BY LAUREN STONE, Law Student, University of Baltimore

Suppose you are providing a friend with directions to your home or office. This is a route you take every day, and you know it well. You quickly describe what roads to take as your prospective visitor takes notes. But in your familiarity with your own route and haste in providing the instructions, you inadvertently gloss over some of the turns. Your visitor misses a crucial exit. Without making the exit, the visitor misses some of the steps and continues coasting down the highway and never arrives at the final destination.

Accurate and complete driving directions are essential for drivers to arrive from one point to another. A missing step makes the entire set of directions confusing and may prevent the driver from arriving at their destination. In legal writing, writers likewise want to guide their readers through the caselaw to forge connections and reach the intended destination. If steps in the directions to reach the conclusion are missing, the analysis will be incomplete, and the reader has a reduced chance of agreeing with the desired conclusion.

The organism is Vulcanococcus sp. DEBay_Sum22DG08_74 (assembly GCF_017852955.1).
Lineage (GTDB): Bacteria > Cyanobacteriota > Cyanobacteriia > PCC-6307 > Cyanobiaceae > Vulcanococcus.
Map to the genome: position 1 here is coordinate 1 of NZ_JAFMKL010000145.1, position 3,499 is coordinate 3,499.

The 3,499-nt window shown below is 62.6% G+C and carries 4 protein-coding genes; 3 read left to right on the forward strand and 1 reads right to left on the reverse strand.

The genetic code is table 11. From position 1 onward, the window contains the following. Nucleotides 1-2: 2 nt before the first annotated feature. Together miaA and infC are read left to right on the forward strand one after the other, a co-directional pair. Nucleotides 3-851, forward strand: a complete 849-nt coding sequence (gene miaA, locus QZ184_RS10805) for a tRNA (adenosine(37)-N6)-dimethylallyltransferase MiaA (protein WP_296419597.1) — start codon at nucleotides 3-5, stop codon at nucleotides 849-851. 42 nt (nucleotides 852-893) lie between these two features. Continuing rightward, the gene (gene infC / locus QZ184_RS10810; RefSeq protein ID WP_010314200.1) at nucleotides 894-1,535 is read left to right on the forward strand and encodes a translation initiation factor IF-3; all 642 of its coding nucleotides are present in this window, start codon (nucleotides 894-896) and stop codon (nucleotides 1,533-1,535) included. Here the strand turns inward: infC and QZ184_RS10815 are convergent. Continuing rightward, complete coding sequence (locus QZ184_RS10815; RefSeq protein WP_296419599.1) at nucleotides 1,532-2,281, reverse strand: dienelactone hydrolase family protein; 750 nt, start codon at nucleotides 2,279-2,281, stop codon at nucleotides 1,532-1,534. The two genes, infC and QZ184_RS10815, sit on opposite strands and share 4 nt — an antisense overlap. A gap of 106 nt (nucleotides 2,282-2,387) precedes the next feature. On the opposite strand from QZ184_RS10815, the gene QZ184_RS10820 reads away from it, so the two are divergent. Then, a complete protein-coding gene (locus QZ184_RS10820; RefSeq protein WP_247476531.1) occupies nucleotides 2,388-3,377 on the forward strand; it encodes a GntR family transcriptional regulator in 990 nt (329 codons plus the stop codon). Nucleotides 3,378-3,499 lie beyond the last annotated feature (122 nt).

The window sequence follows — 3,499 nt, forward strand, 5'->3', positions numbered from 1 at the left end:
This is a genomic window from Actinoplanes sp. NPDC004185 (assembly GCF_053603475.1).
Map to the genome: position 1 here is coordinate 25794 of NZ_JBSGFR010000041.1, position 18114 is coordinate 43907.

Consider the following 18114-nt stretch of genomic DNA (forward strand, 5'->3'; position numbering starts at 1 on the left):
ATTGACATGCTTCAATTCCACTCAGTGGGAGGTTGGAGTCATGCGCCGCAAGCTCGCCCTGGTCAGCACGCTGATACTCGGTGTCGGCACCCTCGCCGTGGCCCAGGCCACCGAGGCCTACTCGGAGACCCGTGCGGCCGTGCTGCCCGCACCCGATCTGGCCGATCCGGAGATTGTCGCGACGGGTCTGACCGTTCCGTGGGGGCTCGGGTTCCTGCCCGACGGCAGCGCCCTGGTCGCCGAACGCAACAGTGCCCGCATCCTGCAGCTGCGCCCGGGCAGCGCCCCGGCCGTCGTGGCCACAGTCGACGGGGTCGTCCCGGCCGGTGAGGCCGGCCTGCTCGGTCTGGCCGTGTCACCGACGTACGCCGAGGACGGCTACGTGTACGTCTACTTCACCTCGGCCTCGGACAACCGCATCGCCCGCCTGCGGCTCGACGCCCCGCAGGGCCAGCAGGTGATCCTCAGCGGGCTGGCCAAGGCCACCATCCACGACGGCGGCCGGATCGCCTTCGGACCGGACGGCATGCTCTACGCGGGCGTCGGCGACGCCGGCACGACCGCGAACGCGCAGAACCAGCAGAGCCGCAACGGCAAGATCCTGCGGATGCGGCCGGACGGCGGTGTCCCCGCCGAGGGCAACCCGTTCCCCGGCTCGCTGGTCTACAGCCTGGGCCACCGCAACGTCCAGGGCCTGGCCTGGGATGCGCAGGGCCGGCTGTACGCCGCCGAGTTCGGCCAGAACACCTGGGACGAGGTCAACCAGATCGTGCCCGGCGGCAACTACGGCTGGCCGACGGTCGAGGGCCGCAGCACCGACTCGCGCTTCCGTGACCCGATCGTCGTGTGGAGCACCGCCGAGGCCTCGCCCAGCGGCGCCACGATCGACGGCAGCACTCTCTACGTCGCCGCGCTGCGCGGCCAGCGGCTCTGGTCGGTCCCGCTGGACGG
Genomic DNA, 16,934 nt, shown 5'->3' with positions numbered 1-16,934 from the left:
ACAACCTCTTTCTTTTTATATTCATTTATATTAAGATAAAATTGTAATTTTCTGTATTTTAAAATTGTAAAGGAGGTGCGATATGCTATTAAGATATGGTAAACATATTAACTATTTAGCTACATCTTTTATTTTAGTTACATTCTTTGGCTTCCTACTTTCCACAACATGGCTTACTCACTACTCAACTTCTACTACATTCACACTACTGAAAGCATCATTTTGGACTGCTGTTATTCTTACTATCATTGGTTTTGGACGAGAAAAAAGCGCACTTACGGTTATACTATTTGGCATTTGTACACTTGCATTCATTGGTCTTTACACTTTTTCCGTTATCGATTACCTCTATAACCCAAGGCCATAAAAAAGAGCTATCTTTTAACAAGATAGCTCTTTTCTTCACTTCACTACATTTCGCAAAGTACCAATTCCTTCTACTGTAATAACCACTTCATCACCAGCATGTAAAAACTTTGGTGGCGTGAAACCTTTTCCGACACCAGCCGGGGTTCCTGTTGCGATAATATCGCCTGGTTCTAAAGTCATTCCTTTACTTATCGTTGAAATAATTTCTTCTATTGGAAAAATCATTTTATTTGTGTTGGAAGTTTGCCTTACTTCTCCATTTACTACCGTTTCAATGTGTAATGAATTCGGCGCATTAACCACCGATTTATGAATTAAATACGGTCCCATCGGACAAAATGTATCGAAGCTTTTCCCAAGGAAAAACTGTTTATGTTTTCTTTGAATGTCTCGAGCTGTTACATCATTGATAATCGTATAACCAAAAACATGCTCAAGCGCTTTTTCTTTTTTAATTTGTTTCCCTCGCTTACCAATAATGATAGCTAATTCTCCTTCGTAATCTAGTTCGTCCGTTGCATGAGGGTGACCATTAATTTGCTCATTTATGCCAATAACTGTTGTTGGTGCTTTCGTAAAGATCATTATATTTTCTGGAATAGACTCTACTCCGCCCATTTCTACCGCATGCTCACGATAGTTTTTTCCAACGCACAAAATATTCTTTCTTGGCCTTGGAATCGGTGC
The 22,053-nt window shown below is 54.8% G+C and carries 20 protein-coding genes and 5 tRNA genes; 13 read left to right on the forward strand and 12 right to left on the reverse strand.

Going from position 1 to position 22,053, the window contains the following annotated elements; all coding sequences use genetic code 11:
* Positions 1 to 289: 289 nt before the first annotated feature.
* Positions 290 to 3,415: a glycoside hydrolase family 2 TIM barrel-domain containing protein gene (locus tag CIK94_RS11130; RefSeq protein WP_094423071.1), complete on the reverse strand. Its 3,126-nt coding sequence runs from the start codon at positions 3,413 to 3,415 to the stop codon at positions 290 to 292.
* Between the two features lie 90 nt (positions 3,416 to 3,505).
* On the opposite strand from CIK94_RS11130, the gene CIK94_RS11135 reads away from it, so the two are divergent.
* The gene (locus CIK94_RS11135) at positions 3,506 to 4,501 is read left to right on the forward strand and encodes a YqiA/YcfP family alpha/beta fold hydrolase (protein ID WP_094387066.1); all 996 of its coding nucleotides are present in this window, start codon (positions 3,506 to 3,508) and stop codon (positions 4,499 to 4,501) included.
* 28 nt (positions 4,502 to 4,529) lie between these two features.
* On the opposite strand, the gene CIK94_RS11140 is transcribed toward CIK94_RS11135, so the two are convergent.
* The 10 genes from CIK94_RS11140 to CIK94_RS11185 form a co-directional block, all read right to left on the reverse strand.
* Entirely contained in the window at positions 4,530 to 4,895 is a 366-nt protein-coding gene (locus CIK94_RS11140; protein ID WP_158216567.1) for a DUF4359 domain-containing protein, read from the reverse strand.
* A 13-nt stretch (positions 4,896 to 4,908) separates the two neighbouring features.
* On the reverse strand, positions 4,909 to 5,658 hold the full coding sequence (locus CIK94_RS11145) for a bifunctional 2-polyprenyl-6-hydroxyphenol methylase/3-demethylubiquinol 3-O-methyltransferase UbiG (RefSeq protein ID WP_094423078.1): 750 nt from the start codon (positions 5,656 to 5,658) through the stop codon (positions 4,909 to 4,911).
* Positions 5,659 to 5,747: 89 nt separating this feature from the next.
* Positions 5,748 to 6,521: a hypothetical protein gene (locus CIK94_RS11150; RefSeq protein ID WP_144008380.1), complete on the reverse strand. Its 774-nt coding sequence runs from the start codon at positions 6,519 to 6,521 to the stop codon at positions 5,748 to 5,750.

Legal analyses require logical arguments with each step of the reasoning laid out in a manner so readers can follow the argument, evaluate its soundness, and decide if it is persuasive.1 To avoid conclusory reasoning, legal writers must “show their work” and avoid analytical gaps in their reasoning. Clear and logical reasoning, in which authors show their work, is a hallmark of a persuasive analysis. However, sometimes an otherwise detailed legal analysis is missing a step and skips a crucial link in the reasoning. There is a leap between the premise and its application.

The concept of an analytical gap was crystallized in General Elec. Co. v. Joiner, a follow-up case to Daubert v. Merrell Dow Pharmaceuticals, Inc., which provided a standard for measuring expert reliability.2 Daubert was a medical products liability case involving assertions that a particular cluster of birth defects was linked to a morning sickness pill; this assertion needed expert testimony to provide a supporting link.3 Daubert provided a multi-factor test to help judges determine whether an expert’s opinion testimony was reliable enough